Success Story

Packaging That Grows Solves the Problem of Cotton Gin Waste

wine shipper with bottle

Dr. Gregory Holt was trying everything he could think of to find a use for the millions of tons of troublesome cotton-gin waste that piles up in America's Cotton Belt every year.

Holt and his colleagues at an Agricultural Research Service (ARS) lab in Lubbock, Texas, first converted the unused cotton burrs, sticks, and other detritus from the ginning process into roughage for livestock feed. However, that did not prove to be economical.

They then used the gin waste to create hydromulch, the bright blue or green liquid mulch commonly sprayed along the sides of highways to prevent erosion until vegetation grows in. Next, the lab tried using the waste to create fuel pellets for pellet-burning stoves. However, neither application uses enough of the gin waste to solve the ginners' problem.

"We were going down the hit list," said Holt, an agricultural engineer at the ARS Cotton Production and Processing Researching Unit in Lubbock.

And then in 2009, the lab found a use that could potentially dispose of all the cotton gin waste generated each year: molded packaging and insulation boards. The result was a Cooperative Research and Development Agreement (CRADA) that has led to a successful commercial product.

Cotton gin waste has long been a burr in the saddle of the ginning industry. Depending on the type of harvesting process, from 100 to 700 pounds of debris is generated for every 500 pounds of cotton baled, according to Holt. It poses a potential fire hazard and a financial liability since disposal of the waste can be expensive.

Holt's research on the topic began when he asked members of the Texas Cotton Ginners Association for their top ten concerns, and he learned that gin waste was number two on the list.

After years of trying different uses for the waste, with mixed results, the lab began working with Ecovative Design, a company in Green Island, New York, that actually grows packaging material by combining mushroom fungus with a biomass. The biomass serves as a substrate on which the fungus grows.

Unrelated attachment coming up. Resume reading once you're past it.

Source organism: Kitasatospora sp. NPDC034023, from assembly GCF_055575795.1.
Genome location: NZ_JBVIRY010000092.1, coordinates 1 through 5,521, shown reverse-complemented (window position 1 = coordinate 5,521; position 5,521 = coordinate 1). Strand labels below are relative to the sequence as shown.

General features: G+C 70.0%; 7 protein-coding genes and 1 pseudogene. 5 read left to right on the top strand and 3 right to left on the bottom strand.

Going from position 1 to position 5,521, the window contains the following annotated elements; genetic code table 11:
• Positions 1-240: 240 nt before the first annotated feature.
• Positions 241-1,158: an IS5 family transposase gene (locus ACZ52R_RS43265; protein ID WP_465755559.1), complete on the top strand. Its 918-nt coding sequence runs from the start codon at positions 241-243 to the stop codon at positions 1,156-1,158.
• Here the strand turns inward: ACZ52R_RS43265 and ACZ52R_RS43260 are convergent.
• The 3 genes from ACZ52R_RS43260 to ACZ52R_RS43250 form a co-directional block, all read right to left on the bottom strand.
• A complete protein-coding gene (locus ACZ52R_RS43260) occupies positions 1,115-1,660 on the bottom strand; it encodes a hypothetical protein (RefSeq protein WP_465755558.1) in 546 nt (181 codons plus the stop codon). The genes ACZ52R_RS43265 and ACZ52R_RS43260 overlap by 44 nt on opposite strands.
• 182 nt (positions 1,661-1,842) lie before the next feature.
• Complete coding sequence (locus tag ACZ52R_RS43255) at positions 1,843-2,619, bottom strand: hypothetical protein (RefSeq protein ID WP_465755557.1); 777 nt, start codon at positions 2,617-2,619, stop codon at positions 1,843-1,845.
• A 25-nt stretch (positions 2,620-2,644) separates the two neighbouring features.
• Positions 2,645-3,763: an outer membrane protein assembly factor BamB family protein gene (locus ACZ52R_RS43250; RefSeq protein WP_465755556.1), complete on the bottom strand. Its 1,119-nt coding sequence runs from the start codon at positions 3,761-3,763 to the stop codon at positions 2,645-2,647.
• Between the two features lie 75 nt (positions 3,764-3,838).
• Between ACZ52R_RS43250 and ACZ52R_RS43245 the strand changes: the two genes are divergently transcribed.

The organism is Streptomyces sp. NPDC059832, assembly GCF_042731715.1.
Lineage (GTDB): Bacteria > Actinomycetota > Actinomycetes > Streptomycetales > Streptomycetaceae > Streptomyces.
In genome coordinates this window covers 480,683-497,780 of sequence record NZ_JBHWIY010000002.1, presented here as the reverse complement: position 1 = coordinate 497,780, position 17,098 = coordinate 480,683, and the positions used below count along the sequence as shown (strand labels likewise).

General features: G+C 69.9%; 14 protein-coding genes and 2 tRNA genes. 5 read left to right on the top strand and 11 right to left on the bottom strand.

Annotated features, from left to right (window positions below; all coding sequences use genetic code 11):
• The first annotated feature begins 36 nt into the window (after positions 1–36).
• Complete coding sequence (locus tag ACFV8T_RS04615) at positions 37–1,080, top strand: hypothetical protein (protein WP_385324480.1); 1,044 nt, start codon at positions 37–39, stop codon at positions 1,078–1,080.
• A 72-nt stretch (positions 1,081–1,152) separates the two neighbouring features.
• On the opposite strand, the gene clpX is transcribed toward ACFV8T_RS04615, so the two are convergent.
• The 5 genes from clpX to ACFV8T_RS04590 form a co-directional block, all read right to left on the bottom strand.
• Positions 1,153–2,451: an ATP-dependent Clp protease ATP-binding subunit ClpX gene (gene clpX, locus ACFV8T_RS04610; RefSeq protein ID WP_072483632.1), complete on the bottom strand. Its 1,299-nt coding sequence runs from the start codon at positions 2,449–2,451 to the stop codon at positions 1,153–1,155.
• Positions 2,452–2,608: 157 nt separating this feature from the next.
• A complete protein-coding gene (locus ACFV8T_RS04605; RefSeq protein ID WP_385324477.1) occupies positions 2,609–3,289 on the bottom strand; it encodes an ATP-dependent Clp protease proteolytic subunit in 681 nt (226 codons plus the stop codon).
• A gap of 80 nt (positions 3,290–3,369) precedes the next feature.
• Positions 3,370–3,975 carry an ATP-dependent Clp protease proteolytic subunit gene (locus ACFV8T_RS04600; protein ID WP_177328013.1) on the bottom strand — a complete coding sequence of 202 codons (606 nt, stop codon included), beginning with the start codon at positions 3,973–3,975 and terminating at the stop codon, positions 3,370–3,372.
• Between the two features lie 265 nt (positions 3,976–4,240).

As the material is grown, it is molded to fit the desired shape. It is then dried, and the fungal growth is terminated. The 100 percent biodegradable material is seen as an environmentally friendly replacement for the type of polystyrene packaging that is commonly used to ship everything from computers to wine bottles.

Ecovative was having trouble finding the right kind of biomass to use, and asked the lab for some samples of gin waste. The company's initial experiments were successful, and the CRADA was signed in 2010.

The key, said Holt, was to find the right formulation for the biomass to be used. Starch, gypsum and other materials were added to the gin waste, and different particle sizes in a variety of proportions were tested. Working collaboratively with Ecovative, the lab processed the formulations, which were then sent to the company for testing.

Gin waste turned out to be an excellent biomass, and by the summer of 2010 Ecovative began successfully launching the brand EcoCradle, its molded packaging material, selling it to two Fortune 500 companies.

Ecovative is also using the gin waste to make insulation for buildings, said Holt. One significant advantage of the material is that it does not burn or give off dangerous gasses when exposed to flame. Thanks to the breakthrough with an effective biomass, Ecovative has expanded from two employees to 40, according to Holt.

The lab and Ecovative are exploring a variety of other uses, such as acoustic tiles, for the cotton-gin-waste biomass. "We're broadening our horizons," said Holt. The National Oceanic and Atmospheric Administration is even experimenting with using the material for buoys that measure ocean currents and other information. One benefit is that this type of buoy does not contribute waste to the oceans by eventually becoming waterlogged and sinking, and then being eaten by fish.